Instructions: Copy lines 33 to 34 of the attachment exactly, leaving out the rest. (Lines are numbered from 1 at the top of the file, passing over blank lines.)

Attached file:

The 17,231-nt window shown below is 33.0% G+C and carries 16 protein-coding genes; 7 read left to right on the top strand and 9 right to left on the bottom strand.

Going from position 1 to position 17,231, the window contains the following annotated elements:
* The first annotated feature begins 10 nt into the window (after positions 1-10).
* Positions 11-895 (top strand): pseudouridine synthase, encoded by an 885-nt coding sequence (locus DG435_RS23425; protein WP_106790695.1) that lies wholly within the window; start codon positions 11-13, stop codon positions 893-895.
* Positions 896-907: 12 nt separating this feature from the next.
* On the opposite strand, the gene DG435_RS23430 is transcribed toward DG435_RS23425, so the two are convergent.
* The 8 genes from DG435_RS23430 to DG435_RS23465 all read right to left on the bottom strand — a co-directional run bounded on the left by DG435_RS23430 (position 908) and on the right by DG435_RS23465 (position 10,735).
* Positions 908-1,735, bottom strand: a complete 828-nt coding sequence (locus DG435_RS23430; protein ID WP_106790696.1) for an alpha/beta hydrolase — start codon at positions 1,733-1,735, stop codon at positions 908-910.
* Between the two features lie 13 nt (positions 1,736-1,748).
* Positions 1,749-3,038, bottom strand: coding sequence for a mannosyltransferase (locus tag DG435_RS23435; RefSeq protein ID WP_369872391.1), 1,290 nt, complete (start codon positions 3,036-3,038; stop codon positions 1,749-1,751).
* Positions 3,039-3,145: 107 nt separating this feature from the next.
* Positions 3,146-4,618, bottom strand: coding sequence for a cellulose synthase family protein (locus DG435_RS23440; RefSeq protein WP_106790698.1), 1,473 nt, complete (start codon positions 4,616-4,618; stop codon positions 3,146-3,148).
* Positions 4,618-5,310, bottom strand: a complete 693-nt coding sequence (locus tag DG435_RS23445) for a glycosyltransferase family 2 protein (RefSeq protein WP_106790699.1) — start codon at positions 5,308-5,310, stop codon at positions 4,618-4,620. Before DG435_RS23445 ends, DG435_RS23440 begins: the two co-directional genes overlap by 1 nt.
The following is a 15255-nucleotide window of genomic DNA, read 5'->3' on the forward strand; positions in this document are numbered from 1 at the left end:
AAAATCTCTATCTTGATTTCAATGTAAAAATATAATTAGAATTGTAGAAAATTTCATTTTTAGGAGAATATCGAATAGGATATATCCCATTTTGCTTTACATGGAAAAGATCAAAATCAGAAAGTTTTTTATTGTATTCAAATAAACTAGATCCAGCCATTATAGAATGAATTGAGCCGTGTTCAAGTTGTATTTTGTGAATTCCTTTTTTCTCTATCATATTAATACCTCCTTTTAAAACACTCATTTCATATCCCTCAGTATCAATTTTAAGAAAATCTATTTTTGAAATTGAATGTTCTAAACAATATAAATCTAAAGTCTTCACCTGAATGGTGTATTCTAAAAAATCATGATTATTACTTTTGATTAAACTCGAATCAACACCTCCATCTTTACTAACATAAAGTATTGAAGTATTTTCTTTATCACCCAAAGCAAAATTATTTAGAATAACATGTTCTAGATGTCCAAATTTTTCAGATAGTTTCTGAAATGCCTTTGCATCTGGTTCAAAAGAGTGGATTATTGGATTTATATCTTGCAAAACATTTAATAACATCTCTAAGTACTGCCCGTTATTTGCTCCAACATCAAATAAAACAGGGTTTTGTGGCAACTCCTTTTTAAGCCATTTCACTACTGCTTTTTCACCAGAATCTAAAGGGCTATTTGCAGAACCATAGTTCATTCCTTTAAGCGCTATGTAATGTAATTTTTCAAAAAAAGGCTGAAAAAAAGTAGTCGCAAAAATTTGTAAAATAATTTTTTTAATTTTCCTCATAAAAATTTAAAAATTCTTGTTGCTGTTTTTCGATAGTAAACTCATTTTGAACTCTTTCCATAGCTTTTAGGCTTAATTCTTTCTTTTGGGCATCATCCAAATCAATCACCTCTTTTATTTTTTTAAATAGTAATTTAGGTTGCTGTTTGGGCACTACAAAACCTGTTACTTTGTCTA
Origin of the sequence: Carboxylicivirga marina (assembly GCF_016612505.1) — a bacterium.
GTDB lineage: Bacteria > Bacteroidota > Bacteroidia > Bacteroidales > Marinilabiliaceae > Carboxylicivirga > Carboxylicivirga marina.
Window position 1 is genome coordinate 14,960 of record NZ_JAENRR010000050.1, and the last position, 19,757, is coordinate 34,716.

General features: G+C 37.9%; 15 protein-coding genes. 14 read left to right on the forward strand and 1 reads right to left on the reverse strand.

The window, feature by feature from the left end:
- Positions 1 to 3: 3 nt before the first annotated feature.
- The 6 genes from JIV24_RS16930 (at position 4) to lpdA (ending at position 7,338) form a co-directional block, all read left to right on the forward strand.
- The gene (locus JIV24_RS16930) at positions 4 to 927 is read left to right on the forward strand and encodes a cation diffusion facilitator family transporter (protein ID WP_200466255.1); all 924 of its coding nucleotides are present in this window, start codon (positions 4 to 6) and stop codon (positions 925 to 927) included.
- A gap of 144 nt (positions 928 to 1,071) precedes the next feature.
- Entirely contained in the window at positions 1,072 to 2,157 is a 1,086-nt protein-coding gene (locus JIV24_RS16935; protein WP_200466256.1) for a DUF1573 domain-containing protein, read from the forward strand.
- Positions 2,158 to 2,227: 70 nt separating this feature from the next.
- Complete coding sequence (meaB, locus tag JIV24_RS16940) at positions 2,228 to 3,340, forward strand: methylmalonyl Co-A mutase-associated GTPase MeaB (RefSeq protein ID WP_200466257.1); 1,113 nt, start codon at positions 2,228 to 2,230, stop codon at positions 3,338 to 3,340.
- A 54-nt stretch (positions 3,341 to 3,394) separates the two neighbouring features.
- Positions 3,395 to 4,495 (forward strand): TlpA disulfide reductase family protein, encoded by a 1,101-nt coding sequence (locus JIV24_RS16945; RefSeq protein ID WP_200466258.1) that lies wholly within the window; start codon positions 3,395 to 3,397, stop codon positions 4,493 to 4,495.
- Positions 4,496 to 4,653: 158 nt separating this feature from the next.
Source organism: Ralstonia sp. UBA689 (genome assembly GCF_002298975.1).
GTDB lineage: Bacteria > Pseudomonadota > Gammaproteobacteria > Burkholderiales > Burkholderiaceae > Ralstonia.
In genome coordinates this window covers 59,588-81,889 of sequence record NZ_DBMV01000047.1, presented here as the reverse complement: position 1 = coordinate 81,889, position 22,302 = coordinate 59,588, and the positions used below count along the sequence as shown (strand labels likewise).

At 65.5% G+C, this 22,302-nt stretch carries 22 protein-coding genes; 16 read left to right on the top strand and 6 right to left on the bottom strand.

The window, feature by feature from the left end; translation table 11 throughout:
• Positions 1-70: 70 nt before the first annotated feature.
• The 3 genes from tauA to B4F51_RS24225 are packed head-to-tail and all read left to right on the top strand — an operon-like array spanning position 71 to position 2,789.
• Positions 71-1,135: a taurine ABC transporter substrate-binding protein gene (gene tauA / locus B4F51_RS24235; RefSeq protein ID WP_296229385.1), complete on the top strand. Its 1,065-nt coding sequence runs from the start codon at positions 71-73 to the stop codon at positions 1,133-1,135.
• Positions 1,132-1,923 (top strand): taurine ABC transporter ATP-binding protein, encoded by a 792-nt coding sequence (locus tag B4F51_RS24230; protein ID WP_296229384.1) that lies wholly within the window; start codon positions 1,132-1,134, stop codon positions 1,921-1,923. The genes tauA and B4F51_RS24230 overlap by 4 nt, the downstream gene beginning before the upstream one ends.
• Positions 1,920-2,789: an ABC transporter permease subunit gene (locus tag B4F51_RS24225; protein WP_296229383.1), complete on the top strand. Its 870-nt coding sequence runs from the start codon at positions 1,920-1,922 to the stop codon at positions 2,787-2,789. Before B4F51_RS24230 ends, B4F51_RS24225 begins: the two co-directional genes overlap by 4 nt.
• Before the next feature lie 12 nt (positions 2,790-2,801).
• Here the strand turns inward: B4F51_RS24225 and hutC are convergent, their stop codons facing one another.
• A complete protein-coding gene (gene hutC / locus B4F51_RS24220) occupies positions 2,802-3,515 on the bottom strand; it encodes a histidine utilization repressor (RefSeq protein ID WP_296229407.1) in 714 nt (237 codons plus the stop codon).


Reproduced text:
In genome coordinates this window covers 59,588-81,889 of sequence record NZ_DBMV01000047.1, presented here as the reverse complement: position 1 = coordinate 81,889, position 22,302 = coordinate 59,588, and the positions used below count along the sequence as shown (strand labels likewise).

At 65.5% G+C, this 22,302-nt stretch carries 22 protein-coding genes; 16 read left to right on the top strand and 6 right to left on the bottom strand.